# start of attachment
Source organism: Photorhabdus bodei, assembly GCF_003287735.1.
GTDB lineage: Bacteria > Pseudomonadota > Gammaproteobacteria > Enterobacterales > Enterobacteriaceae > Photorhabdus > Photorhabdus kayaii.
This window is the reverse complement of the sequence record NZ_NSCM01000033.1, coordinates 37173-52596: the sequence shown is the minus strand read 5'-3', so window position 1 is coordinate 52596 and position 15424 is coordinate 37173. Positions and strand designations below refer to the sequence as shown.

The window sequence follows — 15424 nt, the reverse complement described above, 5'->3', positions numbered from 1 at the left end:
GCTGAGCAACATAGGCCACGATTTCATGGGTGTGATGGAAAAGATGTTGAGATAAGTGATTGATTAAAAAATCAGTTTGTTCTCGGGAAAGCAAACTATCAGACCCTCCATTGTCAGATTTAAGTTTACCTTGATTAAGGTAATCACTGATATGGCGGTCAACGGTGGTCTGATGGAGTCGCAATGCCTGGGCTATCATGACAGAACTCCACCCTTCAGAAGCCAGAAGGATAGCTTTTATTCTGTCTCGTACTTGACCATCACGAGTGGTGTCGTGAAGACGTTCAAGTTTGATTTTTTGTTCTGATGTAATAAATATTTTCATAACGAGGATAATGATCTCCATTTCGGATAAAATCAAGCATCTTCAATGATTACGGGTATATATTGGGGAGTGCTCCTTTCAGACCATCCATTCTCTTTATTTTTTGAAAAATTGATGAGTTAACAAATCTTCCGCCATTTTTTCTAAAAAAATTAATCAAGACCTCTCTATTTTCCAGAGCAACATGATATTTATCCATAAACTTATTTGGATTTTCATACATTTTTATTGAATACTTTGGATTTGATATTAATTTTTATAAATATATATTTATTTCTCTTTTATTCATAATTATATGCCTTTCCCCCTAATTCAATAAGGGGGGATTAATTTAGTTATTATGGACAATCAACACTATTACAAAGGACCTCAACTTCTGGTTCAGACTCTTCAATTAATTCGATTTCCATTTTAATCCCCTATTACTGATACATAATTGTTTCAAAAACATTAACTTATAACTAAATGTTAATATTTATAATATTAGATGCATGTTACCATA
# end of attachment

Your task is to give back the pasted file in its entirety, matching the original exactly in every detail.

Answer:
Source organism: Photorhabdus bodei, assembly GCF_003287735.1.
GTDB lineage: Bacteria > Pseudomonadota > Gammaproteobacteria > Enterobacterales > Enterobacteriaceae > Photorhabdus > Photorhabdus kayaii.
This window is the reverse complement of the sequence record NZ_NSCM01000033.1, coordinates 37173-52596: the sequence shown is the minus strand read 5'-3', so window position 1 is coordinate 52596 and position 15424 is coordinate 37173. Positions and strand designations below refer to the sequence as shown.

The window sequence follows — 15424 nt, the reverse complement described above, 5'->3', positions numbered from 1 at the left end:
GCTGAGCAACATAGGCCACGATTTCATGGGTGTGATGGAAAAGATGTTGAGATAAGTGATTGATTAAAAAATCAGTTTGTTCTCGGGAAAGCAAACTATCAGACCCTCCATTGTCAGATTTAAGTTTACCTTGATTAAGGTAATCACTGATATGGCGGTCAACGGTGGTCTGATGGAGTCGCAATGCCTGGGCTATCATGACAGAACTCCACCCTTCAGAAGCCAGAAGGATAGCTTTTATTCTGTCTCGTACTTGACCATCACGAGTGGTGTCGTGAAGACGTTCAAGTTTGATTTTTTGTTCTGATGTAATAAATATTTTCATAACGAGGATAATGATCTCCATTTCGGATAAAATCAAGCATCTTCAATGATTACGGGTATATATTGGGGAGTGCTCCTTTCAGACCATCCATTCTCTTTATTTTTTGAAAAATTGATGAGTTAACAAATCTTCCGCCATTTTTTCTAAAAAAATTAATCAAGACCTCTCTATTTTCCAGAGCAACATGATATTTATCCATAAACTTATTTGGATTTTCATACATTTTTATTGAATACTTTGGATTTGATATTAATTTTTATAAATATATATTTATTTCTCTTTTATTCATAATTATATGCCTTTCCCCCTAATTCAATAAGGGGGGATTAATTTAGTTATTATGGACAATCAACACTATTACAAAGGACCTCAACTTCTGGTTCAGACTCTTCAATTAATTCGATTTCCATTTTAATCCCCTATTACTGATACATAATTGTTTCAAAAACATTAACTTATAACTAAATGTTAATATTTATAATATTAGATGCATGTTACCATA